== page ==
- The Washington Times - Thursday, September 20, 2001

CAPE COAST, Ghana Slave castles here, some dating back more than 500 years, attract tens of thousands of visitors every year as well as demands for an apology for centuries of oppression.

The Cape Coast castle on the shores of the Atlantic, built as a timber trading lodge by the Swedish in 1652 and captured by the British in 1664, bears mute testimony to centuries of tears, sweat and torture.

Located 75 miles west of Accra, it attracts an average 200 visitors a day, officials say. Most of the foreign tourists are black Americans.

A plaque at the entrance of the slave dungeons almost pitch dark, dank and marked by the scratchings of captured men and women who were kept up to six weeks before being auctioned and sent off to the New World pleads that such atrocities never be repeated by mankind.

"May those who died RIP [rest in peace], May those who return find their roots, May humanity never again perpetuate such injustice against humanity We, the living, vow to uphold this."

The prisoners literally wallowed in their excrement in the cells, a guide said, adding that the muck could reach a depth of up to 12 inches during the long wait. Women were routinely raped and abused while "difficult" men were punished, sometimes to death.

Bailus Webb, a retired black schoolteacher from Philadelphia, came to Ghana for the second time in two years to visit the slave castles.

"How could anyone treat human beings this way and yet call them savages?" he asked. "Who were the real savages?"

An estimated 10 million Africans were sold into slavery between the 1500s and 1800s traded by their own kings and local chieftains to European traders for novelties like alcohol, mirrors and gunpowder.

Mr. Webb said he wants the United States to do three things.

"I strongly support reparation. It is one of the ways healing can take place. It is time America apologizes and makes some kind of restitution. We also have to revise the way history is taught in schools as the present syllabus just glosses over slavery."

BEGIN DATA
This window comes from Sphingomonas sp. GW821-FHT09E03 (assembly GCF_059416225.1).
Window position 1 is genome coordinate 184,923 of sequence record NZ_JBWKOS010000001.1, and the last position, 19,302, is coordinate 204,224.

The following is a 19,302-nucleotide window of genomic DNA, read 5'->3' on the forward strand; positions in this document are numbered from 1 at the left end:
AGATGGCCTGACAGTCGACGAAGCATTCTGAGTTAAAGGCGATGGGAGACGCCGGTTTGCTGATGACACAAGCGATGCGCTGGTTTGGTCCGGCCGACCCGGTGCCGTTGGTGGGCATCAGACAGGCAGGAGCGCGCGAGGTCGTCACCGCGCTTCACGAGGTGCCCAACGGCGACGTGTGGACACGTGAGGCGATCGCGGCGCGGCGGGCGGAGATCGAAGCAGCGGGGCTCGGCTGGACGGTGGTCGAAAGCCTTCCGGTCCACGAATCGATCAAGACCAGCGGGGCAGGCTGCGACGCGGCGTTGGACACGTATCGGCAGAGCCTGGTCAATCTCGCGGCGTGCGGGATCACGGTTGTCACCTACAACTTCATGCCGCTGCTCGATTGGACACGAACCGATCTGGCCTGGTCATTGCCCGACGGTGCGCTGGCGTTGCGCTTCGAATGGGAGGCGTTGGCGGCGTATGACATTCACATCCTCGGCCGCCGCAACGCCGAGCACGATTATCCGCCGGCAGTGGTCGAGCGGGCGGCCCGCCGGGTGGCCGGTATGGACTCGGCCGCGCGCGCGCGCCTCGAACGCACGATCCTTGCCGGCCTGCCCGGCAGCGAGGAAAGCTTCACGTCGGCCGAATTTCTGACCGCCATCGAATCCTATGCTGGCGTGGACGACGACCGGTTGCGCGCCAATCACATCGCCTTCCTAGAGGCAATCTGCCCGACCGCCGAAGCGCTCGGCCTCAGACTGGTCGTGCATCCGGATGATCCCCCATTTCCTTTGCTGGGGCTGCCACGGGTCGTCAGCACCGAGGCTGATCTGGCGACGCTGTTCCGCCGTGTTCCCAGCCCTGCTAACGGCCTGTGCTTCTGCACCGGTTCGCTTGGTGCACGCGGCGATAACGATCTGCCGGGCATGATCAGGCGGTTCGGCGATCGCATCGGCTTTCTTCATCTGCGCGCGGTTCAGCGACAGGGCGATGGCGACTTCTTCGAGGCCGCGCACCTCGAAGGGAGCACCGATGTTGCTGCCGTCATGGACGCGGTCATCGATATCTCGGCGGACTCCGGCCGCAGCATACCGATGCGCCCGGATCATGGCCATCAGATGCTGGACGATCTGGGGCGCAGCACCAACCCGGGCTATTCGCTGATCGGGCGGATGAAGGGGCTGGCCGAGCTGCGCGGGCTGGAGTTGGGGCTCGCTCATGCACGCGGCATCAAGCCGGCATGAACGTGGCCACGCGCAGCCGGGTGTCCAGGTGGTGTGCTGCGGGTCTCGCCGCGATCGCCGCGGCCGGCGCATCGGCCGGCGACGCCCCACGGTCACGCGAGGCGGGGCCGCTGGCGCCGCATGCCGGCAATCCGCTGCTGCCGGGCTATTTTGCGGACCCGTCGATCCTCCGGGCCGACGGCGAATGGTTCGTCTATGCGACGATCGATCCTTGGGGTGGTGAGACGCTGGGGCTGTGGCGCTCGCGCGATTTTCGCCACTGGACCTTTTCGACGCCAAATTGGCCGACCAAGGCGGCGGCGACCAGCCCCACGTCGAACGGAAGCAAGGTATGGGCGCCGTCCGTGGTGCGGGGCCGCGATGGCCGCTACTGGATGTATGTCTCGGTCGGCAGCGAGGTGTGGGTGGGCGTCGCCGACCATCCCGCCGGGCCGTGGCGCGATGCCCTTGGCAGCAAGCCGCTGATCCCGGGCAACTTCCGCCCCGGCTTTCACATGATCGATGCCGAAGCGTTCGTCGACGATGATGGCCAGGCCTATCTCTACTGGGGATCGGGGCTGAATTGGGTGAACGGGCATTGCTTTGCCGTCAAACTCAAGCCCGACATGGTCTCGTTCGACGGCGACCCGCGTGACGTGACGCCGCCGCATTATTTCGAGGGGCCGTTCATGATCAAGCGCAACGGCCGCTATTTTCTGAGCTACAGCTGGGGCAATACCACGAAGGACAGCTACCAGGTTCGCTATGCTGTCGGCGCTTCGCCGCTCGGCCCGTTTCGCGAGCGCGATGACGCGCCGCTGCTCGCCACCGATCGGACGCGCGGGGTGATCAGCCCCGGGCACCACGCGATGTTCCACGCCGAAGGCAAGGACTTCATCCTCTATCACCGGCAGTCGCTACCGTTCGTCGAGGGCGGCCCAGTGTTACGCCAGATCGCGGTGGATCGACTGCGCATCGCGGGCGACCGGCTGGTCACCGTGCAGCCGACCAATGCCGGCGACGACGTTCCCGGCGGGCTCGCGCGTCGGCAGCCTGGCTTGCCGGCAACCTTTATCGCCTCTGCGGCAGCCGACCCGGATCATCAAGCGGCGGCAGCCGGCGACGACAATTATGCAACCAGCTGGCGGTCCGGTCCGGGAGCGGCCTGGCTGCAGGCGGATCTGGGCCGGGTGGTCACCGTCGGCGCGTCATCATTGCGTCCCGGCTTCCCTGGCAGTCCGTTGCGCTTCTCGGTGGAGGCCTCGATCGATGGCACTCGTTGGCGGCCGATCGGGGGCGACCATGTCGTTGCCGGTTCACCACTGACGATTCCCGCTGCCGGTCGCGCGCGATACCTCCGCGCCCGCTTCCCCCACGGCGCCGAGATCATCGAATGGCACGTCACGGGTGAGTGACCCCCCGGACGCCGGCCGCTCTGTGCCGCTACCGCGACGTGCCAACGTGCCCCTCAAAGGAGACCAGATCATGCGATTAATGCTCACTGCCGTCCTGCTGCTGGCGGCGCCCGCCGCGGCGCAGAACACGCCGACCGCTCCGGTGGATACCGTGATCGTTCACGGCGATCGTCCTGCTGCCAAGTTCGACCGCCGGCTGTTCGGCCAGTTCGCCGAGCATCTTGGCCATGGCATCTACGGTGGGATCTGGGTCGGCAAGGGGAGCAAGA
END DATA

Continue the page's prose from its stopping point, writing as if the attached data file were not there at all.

Katrina Van Buren, of the Netherlands, was equally appalled.

Pointing to the chapel at Cape Coast castle, just above the male slave dungeons, she said: "They went here, and then to church. It makes me sick."

David Yao Mensah, a guide at the castle, said the tour routinely moves visitors, especially blacks, to tears.

"When they visit the dungeons, they don't believe what they see. They cry, they weep. Sometimes fights break out between blacks and whites. One Jamaican woman attacked a white tourist once, saying, 'You see what your ancestors did? What do you want here? Go away.'"

Ghana tourism official Joel Sonne said most of the estimated 400,000 tourists who visited Ghana last year came to the slave castles.

At nearby Elmina castle, built by the Portuguese in 1482 and visited by Christopher Columbus before he discovered the New World, the structures are basically similar to Cape Coast although the dungeons are more commodious and better lit.

It passed into Dutch hands and later to the British. A trap door links the female dungeons to the Dutch governor's bedroom on top of the fort, enabling him to discreetly satiate his physical needs.

Asua Jackson, a Washington-based lawyer, said she was "trying to imagine the terror and the disgust a woman felt when she was being taken to the governor's private chambers

"I think every African American should come here to experience this. I was first saddened, then disgusted and then angry."

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